In Virginia, a person cannot force an insurance company pay a settlement for their personal injury claim. Instead, the only right an injured person has is a trial to seek a judgment on their behalf against the party that caused the injury.
Two different state courts typically decide my clients cases; either General District Court or Circuit Court. Let me describe some of the differences between these two courts.
General District Court’s jurisdiction is limited to an amount that does not exceed $25,000. In other words, the Court can award any amount from nothing at all up to $25,000. 
Also, the amount of the award is decided by a judge, not a jury. Usually a trial date is available in General District Court earlier than in Circuit Court.
Circuit Court trials are presided over by judges, but the amount of the award to compensate the injured person is determined by a jury composed of seven people (unless both sides agree to have the judge decide the amount). The original jurisdiction of a Circuit Court is for any amount that exceeds $4,500. The potential award to compensate an injured person is not limited to $25,000. Instead, the amount of the award is limited only by the “ad damnum” (amount requested) in the lawsuit. This amount is entirely up to the discretion of the plaintiff’s lawyer. Of course, it is for the jury to determine whether the ad damnum amount, or a lesser amount, should be awarded.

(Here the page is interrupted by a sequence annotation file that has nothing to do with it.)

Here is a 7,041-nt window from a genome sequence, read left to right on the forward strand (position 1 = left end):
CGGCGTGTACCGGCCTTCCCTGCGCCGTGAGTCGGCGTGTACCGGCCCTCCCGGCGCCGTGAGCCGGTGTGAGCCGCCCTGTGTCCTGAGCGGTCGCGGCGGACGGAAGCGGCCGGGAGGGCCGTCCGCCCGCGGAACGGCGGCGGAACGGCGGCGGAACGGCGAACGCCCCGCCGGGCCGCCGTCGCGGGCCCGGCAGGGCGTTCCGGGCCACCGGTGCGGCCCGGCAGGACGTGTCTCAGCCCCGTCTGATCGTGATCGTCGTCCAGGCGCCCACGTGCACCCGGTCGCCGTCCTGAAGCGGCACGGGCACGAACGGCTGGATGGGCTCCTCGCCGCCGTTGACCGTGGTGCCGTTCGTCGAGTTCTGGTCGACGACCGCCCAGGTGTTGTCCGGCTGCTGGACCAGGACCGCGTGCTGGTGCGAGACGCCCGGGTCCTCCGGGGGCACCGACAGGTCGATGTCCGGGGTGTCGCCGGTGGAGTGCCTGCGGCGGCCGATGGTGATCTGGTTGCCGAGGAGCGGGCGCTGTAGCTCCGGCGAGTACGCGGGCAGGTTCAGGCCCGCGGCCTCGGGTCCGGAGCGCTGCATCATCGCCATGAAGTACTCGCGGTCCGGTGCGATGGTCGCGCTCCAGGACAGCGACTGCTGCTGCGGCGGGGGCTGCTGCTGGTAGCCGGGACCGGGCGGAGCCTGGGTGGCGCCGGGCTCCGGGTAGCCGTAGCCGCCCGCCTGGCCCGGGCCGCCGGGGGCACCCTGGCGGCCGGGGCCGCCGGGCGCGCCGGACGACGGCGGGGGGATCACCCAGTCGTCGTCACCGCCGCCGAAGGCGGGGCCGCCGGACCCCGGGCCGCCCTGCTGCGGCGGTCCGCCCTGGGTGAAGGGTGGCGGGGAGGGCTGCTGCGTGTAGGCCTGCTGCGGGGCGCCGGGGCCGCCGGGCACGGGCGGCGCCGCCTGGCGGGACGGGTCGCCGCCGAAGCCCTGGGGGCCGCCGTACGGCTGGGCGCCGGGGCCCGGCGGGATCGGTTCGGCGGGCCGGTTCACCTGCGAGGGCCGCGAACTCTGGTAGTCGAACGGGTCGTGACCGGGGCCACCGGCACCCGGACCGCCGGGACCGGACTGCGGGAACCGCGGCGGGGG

A significant difference between the two courts relates to testimony regarding medical treatment and the diagnosis of injuries. In General District Court, that evidence can be presented through sworn affidavits attached to either the medical chart or a report prepared by the treating physician.
Obviously, such documents cannot be cross-examined by an attorney defending the case. Furthermore, the cost of securing this testimony is fairly modest.
In Circuit Court, however, evidence regarding medical treatment and injuries cannot be admitted at trial by affidavit. Such documents are considered inadmissible hearsay. Instead, testimony must be presented by a treating medical provider either in person during trial, or by a deposition taken before hand. In both instances, the medical provider is subject to cross-examination by the defense attorney hired by the insurance company. Furthermore, these treating medical providers are considered “experts”, and consequently charge for their time. It is not unusual for a treating doctor to require several thousand dollars to appear live at trial to testify. Generally a deposition, taken in their office before the trial date, is less expensive but still typically costs a significant amount of money. The cost of securing this testimony is an “expense of litigation”. Although lawyers are permitted to advance such expenses on a client’s behalf, our ethical rules require that a client ultimately be responsible for all of the expenses incurred preparing and presenting their case at trial.
In summary, some of the advantages of General District Court are a quicker resolution at less cost to the client. Some advantages to Circuit Court include trial by a jury of one’s peers as well as the potential to recover more than $25,000.
A final comment regarding General District Court is that either side has the absolute right to appeal any judgment rendered by a General District Court judge (provided the amount in controversy is greater than $50.00). Such an appeal, if taken by either party, is heard in the Circuit Court. The jury that determines the amount to award the injured person in Circuit Court does so without any knowledge of the judgment previously rendered by the General District Court judge.